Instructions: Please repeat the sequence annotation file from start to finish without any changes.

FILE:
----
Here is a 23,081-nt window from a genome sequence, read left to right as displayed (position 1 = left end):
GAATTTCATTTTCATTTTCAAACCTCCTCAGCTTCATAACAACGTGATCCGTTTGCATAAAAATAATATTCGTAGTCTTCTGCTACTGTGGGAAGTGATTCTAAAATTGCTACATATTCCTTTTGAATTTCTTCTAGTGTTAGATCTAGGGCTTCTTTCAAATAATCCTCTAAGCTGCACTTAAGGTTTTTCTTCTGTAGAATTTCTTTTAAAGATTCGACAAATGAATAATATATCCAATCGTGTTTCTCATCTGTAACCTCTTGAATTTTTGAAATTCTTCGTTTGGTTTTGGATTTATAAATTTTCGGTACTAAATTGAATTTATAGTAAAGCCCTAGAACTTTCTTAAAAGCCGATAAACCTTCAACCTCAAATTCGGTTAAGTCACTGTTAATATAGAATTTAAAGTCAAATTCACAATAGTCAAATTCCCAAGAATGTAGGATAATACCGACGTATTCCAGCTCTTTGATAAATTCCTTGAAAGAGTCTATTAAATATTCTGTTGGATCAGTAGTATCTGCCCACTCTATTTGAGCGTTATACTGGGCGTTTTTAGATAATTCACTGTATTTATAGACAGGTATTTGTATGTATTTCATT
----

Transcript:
Here is a 23,081-nt window from a genome sequence, read left to right as displayed (position 1 = left end):
GAATTTCATTTTCATTTTCAAACCTCCTCAGCTTCATAACAACGTGATCCGTTTGCATAAAAATAATATTCGTAGTCTTCTGCTACTGTGGGAAGTGATTCTAAAATTGCTACATATTCCTTTTGAATTTCTTCTAGTGTTAGATCTAGGGCTTCTTTCAAATAATCCTCTAAGCTGCACTTAAGGTTTTTCTTCTGTAGAATTTCTTTTAAAGATTCGACAAATGAATAATATATCCAATCGTGTTTCTCATCTGTAACCTCTTGAATTTTTGAAATTCTTCGTTTGGTTTTGGATTTATAAATTTTCGGTACTAAATTGAATTTATAGTAAAGCCCTAGAACTTTCTTAAAAGCCGATAAACCTTCAACCTCAAATTCGGTTAAGTCACTGTTAATATAGAATTTAAAGTCAAATTCACAATAGTCAAATTCCCAAGAATGTAGGATAATACCGACGTATTCCAGCTCTTTGATAAATTCCTTGAAAGAGTCTATTAAATATTCTGTTGGATCAGTAGTATCTGCCCACTCTATTTGAGCGTTATACTGGGCGTTTTTAGATAATTCACTGTATTTATAGACAGGTATTTGTATGTATTTCATT